The Roland CD5 is the first CD ROM player to be produced by a musical instrument company, aimed specifically at musicians and a particular make of sampler. Nevertheless, it's not the first CD ROM player to be offered to sampler users: a CD ROM drive from Optical Media has been available for a while, which allowed anyone with a Mac and Universal Sound Designer software access to several discs of sample files, which could then be transferred to any compatible sampler (eg. Emulator II, III, Emax). However, it never seemed to arouse much interest, probably for the simple reason that the Macintosh is too expensive to be a popular music computer in the UK. The CD5, on the other hand, only requires that you have a slightly modified S550, to which samples can be transferred direct.
A notable feature of the CD5 in particular, as opposed to CD ROM players in general, is that it comes with a free disc containing the entire S550 sound library; previously available only in the form of 165 floppy disks. A little back-of-the-envelope maths tells me that the price of these disks considerably exceeds that of the CD5, so you could regard the CD5 as coming free when you buy the S550 library in its new, cheaper form! This looks like an absolute steal to me. Any more discs that come out - and Roland and other companies will undoubtedly be producing further discs - will be a bonus.
Further CD ROM discs will probably cost in the region of £200, which may seem a lot of money but is actually dirt cheap when you compare it with the price of the same amount of data on floppies - a CD ROM disc could hold the amount of data that you might pay upwards of £5,000 for at £10 per 3.5" floppy disk.
I'd better point out now that although the S550 CD ROM library disc contains a very healthy 165 disks worth of samples - still only a quarter of the disc's capacity - it isn't actually 165 disks worth of different sounds. There is a certain amount of duplication of sounds, or at least a number of very similar patches, due to the fact that the American and Japanese sound libraries for the S550 have been included without modification, and many of the patches use the same basic samples. It's still an awful lot of sounds, and they come free with the player.
The CD5 itself is beige in colour, and seems to be styled to tie in with Roland's forthcoming computer products rather than their musical instruments. This may be a result of the fact that the unit is a re-badged product of A.N. Other manufacturer, rather than a conscious decision.
The front panel adopts a minimalist approach, and betrays the CD5's role as a data rather than audio player. At the right-hand side is a slot for the disc. Rather than using the slide-out tray found on most audio CD players, the CD5 requires you to place the CD ROM in a special plastic caddy (supplied) - a bit like a larger and more elaborate 3.5" floppy disk case - and then insert that into the CD5. Below the slot is the Eject button, which is generally disabled, as this part of the CD5's operation is also remote-controlled by the S550 sampler.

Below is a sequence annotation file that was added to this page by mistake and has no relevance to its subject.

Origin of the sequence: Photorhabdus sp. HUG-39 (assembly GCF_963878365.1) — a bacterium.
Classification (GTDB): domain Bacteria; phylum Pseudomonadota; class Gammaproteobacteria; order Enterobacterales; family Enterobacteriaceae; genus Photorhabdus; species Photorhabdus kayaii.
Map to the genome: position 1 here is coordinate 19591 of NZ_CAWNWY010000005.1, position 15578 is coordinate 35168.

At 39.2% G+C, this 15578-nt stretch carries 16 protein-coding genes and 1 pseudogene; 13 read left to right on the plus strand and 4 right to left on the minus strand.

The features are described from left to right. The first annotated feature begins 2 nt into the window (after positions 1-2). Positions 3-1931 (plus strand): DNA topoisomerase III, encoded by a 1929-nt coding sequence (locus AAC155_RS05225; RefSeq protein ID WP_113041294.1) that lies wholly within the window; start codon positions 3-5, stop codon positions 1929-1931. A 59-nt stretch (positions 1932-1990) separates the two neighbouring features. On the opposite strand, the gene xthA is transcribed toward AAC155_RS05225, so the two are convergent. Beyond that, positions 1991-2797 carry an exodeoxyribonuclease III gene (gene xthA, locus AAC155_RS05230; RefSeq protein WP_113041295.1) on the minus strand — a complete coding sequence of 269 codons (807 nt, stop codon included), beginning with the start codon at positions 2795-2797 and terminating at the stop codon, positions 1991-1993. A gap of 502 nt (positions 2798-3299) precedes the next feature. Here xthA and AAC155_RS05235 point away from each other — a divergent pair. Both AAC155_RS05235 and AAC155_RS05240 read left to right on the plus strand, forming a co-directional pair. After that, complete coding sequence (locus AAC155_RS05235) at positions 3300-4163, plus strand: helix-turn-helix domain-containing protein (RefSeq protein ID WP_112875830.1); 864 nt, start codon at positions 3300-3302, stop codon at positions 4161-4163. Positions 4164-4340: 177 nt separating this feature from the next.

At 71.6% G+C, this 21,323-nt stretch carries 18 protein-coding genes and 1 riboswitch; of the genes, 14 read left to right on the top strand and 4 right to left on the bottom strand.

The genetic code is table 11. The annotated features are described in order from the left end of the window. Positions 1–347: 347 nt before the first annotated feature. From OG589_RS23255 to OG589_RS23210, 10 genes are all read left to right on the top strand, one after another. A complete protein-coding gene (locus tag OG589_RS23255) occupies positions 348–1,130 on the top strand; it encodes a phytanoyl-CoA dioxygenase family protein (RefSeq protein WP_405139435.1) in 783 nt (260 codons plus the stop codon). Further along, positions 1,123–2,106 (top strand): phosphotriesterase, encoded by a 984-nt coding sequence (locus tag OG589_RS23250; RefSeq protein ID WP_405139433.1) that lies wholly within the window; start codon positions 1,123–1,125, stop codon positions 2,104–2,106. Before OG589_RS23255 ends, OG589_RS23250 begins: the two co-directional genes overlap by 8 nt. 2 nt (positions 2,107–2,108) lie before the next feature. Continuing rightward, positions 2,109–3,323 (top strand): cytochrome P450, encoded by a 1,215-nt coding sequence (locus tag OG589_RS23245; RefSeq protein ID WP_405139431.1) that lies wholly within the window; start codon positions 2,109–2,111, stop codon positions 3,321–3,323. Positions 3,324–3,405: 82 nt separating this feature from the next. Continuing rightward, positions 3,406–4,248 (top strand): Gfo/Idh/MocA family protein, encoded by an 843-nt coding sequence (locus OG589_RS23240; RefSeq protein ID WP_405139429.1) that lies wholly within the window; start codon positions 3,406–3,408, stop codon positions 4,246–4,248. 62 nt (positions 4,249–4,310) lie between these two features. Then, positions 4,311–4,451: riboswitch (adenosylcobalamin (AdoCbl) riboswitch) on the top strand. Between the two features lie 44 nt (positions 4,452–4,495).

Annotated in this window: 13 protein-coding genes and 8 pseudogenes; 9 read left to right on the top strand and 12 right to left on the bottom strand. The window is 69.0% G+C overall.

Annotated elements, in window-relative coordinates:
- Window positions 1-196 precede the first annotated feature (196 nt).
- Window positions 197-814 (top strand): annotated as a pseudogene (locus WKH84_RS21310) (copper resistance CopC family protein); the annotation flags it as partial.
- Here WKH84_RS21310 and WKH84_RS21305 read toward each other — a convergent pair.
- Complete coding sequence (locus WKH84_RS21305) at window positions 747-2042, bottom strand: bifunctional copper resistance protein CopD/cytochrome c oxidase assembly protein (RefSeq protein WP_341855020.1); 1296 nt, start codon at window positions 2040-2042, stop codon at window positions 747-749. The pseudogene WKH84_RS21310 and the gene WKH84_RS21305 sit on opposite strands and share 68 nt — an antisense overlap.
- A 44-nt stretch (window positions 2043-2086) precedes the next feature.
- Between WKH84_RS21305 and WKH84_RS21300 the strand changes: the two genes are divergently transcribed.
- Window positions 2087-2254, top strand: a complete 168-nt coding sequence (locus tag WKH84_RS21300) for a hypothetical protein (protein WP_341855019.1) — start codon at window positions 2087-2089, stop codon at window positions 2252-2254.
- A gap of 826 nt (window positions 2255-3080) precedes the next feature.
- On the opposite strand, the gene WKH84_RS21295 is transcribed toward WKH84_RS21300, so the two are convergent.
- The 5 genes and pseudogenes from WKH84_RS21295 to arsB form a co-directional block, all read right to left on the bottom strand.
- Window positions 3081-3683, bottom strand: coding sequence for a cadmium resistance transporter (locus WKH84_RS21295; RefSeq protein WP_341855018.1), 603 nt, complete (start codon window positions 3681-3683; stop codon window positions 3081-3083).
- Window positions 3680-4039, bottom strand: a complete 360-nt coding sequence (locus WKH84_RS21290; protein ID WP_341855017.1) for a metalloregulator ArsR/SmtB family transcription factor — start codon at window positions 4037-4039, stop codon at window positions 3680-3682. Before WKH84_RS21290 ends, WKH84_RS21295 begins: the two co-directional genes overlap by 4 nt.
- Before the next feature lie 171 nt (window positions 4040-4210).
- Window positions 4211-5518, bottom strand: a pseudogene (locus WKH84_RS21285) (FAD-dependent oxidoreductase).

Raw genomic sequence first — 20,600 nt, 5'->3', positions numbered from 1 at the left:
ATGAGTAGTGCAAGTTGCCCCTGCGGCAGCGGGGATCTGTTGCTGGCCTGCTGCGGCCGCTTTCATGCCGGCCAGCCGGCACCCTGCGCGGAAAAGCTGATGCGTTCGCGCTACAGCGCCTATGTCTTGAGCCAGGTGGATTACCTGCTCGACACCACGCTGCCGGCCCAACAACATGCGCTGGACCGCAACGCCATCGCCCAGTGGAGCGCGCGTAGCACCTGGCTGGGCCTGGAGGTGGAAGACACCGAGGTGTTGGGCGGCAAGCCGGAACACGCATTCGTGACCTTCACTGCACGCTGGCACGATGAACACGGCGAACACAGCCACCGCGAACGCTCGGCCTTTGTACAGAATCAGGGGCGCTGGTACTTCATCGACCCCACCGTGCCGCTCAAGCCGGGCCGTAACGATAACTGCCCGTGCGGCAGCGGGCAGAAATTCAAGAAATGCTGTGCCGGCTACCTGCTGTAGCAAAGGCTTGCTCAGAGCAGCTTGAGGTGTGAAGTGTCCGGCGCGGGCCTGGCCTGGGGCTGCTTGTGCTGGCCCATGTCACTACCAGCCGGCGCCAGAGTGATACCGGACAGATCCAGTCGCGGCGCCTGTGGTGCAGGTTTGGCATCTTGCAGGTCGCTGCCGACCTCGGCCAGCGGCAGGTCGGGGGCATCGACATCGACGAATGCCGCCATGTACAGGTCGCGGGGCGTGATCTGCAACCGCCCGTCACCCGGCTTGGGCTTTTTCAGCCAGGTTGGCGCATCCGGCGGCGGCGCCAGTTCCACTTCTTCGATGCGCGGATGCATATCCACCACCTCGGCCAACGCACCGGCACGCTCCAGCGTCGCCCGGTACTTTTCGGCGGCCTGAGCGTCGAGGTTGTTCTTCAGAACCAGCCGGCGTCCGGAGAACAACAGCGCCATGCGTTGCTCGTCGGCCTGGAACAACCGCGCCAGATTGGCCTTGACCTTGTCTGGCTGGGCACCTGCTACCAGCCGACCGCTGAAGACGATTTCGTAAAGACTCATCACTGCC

The other features of the front panel are the 'power on' and 'busy' LED indicators, a stereo headphone socket, and volume control. These are provided because the CD5 will play regular audio CDs, although the fact that the headphone socket is only a mini jack indicates that Roland don't expect you to do much headphone monitoring of the material.
Round the back of the machine are left and right audio outputs, and two SCSI (pronounced 'scuzzy' and meaning Small Computer Systems Interface) multi-pin ports for connection to an S550, other CD5s, or hard disk drives. The audio outputs are RCA phono connectors, and again indicate that audio is not the primary function of this unit. The point of their presence, and the fact that the CD5 can function as a conventional CD player at all, is simply to allow you to sample off audio CDs. Several companies (Prosonus, Akai, Emu Systems, Korg, etc) are now producing sample libraries on audio CD, which can be loaded into any sampler.
Before the CD5 will do anything useful, or indeed anything at all, it must be connected to a Roland S550 sampler. The physical connection is made via SCSI connectors, but requires a modification to the basic S550 to add the appropriate hardware; the HD5 IF interface board.
Via this SCSI port, any combination of up to four CD5s and suitable hard disk drives can be daisy-chained to the S550. The HD5 IF interface takes care of the hardware side of the S550/CD5 connection, and the software side is handled by a new Operating System for the S550. The floppy disk containing this new system comes with the CD5. It seems likely that both Roland's W30 workstation and the forthcoming S770 16-bit megasampler will also be able to use the CD5.